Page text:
Or what happens when children are forced to read or learn about only what people driven by hate, bigotry, and lust for power want them to read. Or when women are no longer allowed to control their own healthcare options or how their bodies are treated.

 

My friend feels the terrifying frustration of seeing a threat so clearly yet also feeling powerless to stop it. I think he speaks the fear and concern that a majority of Americans feel. But for him, only dramatic changes will be noticed. Little changes can get lost in the storm clouds of images of what might be coming. Crying out to the world, “Why can’t anyone stop this?” can drive anyone crazy.

 

Yet, a democracy is all about many people doing relatively small actions together. The wheels of law and change can move with painful slowness.

 

A few close friends talked with him about not obsessing over these awful possibilities. And he knows this. But words do not reach deep enough to lift us out of an image of oblivion.

 

He spells out or shouts out a clear line of action we can all take….

 

*To read the whole post, please go to The Good Men Project.

Instead of Shrinking Our Lives, Expand Them: Going As One United Being into a Beautiful Day and Into that Good Night

Why does feeling the sun on our face, or even seeing it out the window, create a sense of happiness?

 

Most of us love it when, after days of rain or cold weather, the sun is visible, and the sky is clear. Especially in the spring, and the blue color just goes on forever, the day is not just physically but emotionally brighter.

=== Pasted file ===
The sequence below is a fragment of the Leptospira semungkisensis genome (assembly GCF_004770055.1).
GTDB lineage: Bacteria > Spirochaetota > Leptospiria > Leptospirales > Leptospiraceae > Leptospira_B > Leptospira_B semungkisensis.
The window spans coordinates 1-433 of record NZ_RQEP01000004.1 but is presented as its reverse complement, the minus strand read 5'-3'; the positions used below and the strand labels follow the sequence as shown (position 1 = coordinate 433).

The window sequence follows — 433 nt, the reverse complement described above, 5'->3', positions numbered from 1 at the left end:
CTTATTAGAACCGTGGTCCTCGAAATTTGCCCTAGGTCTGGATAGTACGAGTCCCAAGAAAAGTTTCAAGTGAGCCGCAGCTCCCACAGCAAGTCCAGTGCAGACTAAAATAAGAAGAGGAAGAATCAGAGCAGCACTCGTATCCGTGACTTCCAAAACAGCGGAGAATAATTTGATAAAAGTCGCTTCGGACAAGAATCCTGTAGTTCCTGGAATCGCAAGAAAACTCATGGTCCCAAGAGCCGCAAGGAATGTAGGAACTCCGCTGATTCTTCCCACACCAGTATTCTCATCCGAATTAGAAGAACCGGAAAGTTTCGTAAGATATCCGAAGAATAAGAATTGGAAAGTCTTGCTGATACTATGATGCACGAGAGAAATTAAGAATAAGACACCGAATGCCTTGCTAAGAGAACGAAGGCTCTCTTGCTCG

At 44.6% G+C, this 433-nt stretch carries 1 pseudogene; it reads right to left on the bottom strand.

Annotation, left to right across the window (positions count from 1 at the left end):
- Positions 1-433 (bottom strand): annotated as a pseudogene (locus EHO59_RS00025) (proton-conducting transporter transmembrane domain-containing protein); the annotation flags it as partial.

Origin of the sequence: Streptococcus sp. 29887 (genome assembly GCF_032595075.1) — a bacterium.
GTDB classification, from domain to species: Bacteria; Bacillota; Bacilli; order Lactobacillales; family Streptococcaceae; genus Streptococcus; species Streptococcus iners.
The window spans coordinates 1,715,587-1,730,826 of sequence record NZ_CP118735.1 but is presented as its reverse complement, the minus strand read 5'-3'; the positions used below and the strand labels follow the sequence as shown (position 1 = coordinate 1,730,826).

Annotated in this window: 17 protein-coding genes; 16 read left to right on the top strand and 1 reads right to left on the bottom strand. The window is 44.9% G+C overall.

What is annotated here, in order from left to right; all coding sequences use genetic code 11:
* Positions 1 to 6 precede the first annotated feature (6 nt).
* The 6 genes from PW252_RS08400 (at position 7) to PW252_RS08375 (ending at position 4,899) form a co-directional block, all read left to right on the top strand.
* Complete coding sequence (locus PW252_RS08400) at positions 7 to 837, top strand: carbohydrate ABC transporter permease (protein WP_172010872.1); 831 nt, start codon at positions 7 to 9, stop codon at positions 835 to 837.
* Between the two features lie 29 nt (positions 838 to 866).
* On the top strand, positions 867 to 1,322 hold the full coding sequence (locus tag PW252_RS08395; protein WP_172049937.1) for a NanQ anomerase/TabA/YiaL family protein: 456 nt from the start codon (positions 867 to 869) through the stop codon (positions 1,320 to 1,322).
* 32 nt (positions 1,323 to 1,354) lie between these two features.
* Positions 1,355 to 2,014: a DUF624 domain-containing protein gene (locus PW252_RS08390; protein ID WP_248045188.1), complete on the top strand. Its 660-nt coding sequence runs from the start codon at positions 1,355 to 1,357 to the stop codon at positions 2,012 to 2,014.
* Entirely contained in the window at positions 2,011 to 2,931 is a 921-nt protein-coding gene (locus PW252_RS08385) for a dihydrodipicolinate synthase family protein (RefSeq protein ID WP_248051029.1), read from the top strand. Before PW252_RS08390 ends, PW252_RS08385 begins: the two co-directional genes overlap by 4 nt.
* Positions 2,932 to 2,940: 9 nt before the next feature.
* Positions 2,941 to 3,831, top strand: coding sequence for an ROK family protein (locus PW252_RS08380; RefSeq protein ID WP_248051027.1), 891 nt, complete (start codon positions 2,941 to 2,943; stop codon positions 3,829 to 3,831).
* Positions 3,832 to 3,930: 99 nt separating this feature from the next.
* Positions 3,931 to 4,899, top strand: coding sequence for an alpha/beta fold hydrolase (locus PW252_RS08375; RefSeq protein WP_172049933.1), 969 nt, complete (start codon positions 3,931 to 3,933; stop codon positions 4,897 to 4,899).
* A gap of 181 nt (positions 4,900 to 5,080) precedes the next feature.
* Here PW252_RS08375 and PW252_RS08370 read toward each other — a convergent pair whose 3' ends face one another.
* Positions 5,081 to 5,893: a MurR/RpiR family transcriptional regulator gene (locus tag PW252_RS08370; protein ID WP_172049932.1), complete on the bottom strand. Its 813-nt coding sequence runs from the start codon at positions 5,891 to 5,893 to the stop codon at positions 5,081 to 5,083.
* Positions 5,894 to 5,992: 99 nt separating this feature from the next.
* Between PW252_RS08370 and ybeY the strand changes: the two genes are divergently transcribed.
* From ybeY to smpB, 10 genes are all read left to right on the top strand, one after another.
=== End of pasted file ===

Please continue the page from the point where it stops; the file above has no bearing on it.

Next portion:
Of course, if there’s been a drought or we’re allergic to the sun or worried about skin cancer, that spoils the fun. But a sunny day? We use that as an expression of being happy; or a sunny disposition as being positive, uplifting. Or we see the sun and feel that, as we look up, for now at least, we can enjoy a moment. We can allow ourselves a respite before the clouds move in.

 

And sometimes, we can find a sun living in ourselves. Or we might find a sense of quiet presence or get absorbed in something we love. Maybe it’s writing a story or meditating. Or we’re practicing a martial arts kata, dancing, listening to music, or walking next to a waterfall, and we’re gone. There’s nothing left of us but the creating, the kata, the dance, the music, the waterfall. It’s so amazing that we can feel most ourselves when, as the 13th century Japanese Zen teacher Dogen Zenji put it, we forget ourselves in action.